Course Hero. "Sir Gawain and the Green Knight Study Guide." Course Hero. 9 Feb. 2017. Web. 19 Sep. 2018. <https://www.coursehero.com/lit/Sir-Gawain-and-the-Green-Knight/>.
Course Hero. (2017, February 9). Sir Gawain and the Green Knight Study Guide. In Course Hero. Retrieved September 19, 2018, from https://www.coursehero.com/lit/Sir-Gawain-and-the-Green-Knight/
(Course Hero, 2017)
Course Hero. "Sir Gawain and the Green Knight Study Guide." February 9, 2017. Accessed September 19, 2018. https://www.coursehero.com/lit/Sir-Gawain-and-the-Green-Knight/.
Course Hero, "Sir Gawain and the Green Knight Study Guide," February 9, 2017, accessed September 19, 2018, https://www.coursehero.com/lit/Sir-Gawain-and-the-Green-Knight/.
What is the importance of the number five in Sir Gawain and the Green Knight?
The number five represents the symmetry of Gawain's pentangle. The pentangle, a five-pointed star drawn with connected strokes, is an ancient symbol representing Christianity: "a sign that Solomon set formerly as a token of truth" (Fytte the Second, Stanza 6). Traditionally, the pentangle's five points represented the five wounds of Christ. Symmetry and balance are important in medieval texts, and the design of the pentangle shows both. Each of the five points is connected in the shape, which can be drawn with one stroke as an "endless knot." To Gawain, the pentangle is symbolic proof of his five virtues (Fytte the Second, Stanza 6: "forever faithful in five things") and five areas of faithfulness (Fytte the Second, Stanza 7: "in each of them five ways"). The number five is also structurally important to the poem. The last five lines of each stanza in the poem, a set of lines known as the "bob and wheel," provide summary and commentary on the events of the stanza.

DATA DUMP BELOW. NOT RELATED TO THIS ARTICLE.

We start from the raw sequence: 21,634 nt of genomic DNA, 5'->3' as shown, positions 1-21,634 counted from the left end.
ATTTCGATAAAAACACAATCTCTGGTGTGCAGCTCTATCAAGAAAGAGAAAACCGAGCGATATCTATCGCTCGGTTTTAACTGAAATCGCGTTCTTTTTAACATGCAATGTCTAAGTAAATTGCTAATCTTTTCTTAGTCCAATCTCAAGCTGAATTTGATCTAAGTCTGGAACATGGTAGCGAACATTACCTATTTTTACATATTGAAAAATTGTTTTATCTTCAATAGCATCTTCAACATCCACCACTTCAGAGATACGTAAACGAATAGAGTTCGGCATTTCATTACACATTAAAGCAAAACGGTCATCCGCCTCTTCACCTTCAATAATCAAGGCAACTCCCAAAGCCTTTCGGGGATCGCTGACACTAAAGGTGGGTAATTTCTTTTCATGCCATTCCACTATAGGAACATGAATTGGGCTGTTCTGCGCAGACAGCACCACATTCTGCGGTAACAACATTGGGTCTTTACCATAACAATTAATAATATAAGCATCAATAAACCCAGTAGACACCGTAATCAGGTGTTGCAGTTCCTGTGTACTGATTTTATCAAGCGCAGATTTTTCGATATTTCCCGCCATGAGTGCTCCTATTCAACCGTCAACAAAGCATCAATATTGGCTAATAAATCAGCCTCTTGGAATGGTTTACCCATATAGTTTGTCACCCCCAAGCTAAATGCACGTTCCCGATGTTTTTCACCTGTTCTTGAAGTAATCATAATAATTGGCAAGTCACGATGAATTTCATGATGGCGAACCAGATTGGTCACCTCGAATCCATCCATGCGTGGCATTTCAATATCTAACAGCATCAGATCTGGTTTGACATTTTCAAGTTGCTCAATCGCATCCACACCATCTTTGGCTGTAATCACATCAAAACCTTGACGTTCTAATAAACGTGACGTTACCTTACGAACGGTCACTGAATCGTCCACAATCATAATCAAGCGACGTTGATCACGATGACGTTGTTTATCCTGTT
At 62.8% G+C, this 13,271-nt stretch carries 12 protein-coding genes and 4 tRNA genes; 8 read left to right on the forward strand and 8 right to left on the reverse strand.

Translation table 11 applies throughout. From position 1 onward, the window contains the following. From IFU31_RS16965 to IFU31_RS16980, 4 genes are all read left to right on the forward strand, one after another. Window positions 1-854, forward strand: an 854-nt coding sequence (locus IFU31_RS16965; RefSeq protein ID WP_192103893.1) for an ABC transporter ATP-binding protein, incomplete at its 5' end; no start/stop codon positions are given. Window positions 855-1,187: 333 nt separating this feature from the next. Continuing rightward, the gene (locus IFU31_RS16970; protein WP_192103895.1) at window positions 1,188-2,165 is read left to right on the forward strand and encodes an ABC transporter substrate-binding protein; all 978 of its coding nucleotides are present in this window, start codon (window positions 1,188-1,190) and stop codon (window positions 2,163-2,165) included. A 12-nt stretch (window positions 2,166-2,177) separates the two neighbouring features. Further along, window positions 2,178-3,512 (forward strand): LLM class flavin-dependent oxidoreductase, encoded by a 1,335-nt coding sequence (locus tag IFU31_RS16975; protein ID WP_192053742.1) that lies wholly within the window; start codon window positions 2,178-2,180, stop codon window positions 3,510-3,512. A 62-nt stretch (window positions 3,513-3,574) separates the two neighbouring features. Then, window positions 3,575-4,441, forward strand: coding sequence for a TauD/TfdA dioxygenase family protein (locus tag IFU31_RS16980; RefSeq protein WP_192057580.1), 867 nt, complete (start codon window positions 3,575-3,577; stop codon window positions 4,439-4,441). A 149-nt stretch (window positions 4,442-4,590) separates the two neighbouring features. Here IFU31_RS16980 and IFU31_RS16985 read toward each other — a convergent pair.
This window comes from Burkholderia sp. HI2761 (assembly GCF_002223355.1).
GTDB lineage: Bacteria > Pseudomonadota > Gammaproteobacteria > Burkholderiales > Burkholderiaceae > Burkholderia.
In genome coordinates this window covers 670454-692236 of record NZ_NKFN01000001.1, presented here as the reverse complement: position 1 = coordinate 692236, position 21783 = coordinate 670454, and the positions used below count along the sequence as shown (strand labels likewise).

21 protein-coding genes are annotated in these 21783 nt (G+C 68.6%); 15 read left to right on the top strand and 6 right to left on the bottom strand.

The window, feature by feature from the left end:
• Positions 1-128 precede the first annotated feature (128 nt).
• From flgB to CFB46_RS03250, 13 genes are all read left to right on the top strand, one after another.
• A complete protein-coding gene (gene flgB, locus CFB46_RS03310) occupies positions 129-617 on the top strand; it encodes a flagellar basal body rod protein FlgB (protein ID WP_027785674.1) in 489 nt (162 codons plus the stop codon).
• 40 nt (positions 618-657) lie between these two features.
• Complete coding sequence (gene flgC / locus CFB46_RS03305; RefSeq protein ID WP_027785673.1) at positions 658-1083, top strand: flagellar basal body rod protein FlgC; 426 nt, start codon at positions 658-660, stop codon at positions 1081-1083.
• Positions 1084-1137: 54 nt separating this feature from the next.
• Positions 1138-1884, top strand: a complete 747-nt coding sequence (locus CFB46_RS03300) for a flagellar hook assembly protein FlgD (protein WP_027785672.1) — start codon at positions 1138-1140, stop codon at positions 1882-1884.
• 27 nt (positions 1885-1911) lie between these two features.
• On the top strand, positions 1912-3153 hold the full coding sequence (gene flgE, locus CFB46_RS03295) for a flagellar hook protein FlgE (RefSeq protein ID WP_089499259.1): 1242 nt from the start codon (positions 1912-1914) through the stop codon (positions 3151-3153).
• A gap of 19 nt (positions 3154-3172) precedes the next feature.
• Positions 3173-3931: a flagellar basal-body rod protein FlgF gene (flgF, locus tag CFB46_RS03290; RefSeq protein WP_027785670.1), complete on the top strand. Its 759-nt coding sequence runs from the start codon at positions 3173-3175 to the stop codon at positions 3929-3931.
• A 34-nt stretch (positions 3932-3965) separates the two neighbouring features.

How does the Lady of Hautdesert use the traditions of courtly love to manipulate Gawain during Fytte the Third of Sir Gawain and the Green Knight?
In the tradition of courtly love, a knight sacrifices for his lady, putting her desires above his own. The Lady of Hautdesert asks Gawain to do the same for her. She asks for a kiss each day, and she spends time in Gawain's room, although he's uncomfortable being alone with the wife of his host. Gawain feels obligated to serve her out of chivalric politeness, saying in Fytte the Third, Stanza 6, "as your devoted servant I hold you my sovereign." The lady blames him for not standing by his words and expressing physical affection. On the second day, she even challenges his politeness, claiming in Fytte the Third, Stanza 15 that she can't believe "a man of such quality should not follow the conventions of good society." In Fytte the Third, Stanza 29 on the third day of the challenge, she offers him a gift, knowing he'd be considered rude and impolite if he refused. She manipulates him into making a promise to her that directly contradicts the earlier promise he made to Bertilak.
How does the Lady of Hautdesert escalate her demands during the three days of the challenge in Sir Gawain and the Green Knight?
On the first day, the Lady of Hautdesert appeals to Gawain's lust. She's kind and flattering to him, and asks for a kiss when she leaves the room. She only hints at her distrust in his reputation by saying in Fytte the Third, Stanza 6, "that ye are Gawain, it goes not in my mind." On the second day, she builds on the request she made the day before, positioning herself as Gawain's teacher in love, while emphasizing that the teaching isn't her job—it's Gawain's. She becomes much more direct in Fytte the Third, Stanza 15, calling Gawain rude and asking if he finds her dull. Instead of flattering him, she begins deliberately trying to "[win] him to wrong" in Fytte the Third, Stanza 16. On the third day in Fytte the Third, Stanza 28, she has already identified herself as his lover. Previously, the two simply exchanged words, but now she demands a physical token of his affection—something he can't deny.